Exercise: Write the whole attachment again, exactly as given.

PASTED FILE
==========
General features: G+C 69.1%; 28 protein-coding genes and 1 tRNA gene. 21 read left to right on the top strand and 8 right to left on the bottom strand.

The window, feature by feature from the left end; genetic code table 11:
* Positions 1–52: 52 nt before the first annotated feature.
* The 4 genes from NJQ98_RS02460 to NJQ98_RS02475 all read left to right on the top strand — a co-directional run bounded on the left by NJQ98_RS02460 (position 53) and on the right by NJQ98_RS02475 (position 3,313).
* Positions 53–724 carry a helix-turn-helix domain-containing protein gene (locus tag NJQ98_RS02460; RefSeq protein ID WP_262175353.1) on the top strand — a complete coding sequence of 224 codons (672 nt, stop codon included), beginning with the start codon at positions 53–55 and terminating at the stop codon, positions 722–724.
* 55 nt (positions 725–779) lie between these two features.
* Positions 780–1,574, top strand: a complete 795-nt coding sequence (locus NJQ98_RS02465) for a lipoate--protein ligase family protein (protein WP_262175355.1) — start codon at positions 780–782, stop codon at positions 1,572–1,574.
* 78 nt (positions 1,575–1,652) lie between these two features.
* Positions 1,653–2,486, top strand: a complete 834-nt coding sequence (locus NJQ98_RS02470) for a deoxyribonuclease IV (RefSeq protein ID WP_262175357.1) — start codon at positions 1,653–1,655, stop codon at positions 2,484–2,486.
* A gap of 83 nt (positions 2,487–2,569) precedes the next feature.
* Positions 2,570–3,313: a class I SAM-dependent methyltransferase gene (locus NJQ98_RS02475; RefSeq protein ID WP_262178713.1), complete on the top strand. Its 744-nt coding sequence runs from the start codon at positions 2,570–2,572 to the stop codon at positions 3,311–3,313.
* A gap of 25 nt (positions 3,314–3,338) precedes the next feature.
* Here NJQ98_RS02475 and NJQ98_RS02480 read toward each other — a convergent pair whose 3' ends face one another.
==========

General features: G+C 69.1%; 28 protein-coding genes and 1 tRNA gene. 21 read left to right on the top strand and 8 right to left on the bottom strand.

The window, feature by feature from the left end; genetic code table 11:
* Positions 1–52: 52 nt before the first annotated feature.
* The 4 genes from NJQ98_RS02460 to NJQ98_RS02475 all read left to right on the top strand — a co-directional run bounded on the left by NJQ98_RS02460 (position 53) and on the right by NJQ98_RS02475 (position 3,313).
* Positions 53–724 carry a helix-turn-helix domain-containing protein gene (locus tag NJQ98_RS02460; RefSeq protein ID WP_262175353.1) on the top strand — a complete coding sequence of 224 codons (672 nt, stop codon included), beginning with the start codon at positions 53–55 and terminating at the stop codon, positions 722–724.
* 55 nt (positions 725–779) lie between these two features.
* Positions 780–1,574, top strand: a complete 795-nt coding sequence (locus NJQ98_RS02465) for a lipoate--protein ligase family protein (protein WP_262175355.1) — start codon at positions 780–782, stop codon at positions 1,572–1,574.
* 78 nt (positions 1,575–1,652) lie between these two features.
* Positions 1,653–2,486, top strand: a complete 834-nt coding sequence (locus NJQ98_RS02470) for a deoxyribonuclease IV (RefSeq protein ID WP_262175357.1) — start codon at positions 1,653–1,655, stop codon at positions 2,484–2,486.
* A gap of 83 nt (positions 2,487–2,569) precedes the next feature.
* Positions 2,570–3,313: a class I SAM-dependent methyltransferase gene (locus NJQ98_RS02475; RefSeq protein ID WP_262178713.1), complete on the top strand. Its 744-nt coding sequence runs from the start codon at positions 2,570–2,572 to the stop codon at positions 3,311–3,313.
* A gap of 25 nt (positions 3,314–3,338) precedes the next feature.
* Here NJQ98_RS02475 and NJQ98_RS02480 read toward each other — a convergent pair whose 3' ends face one another.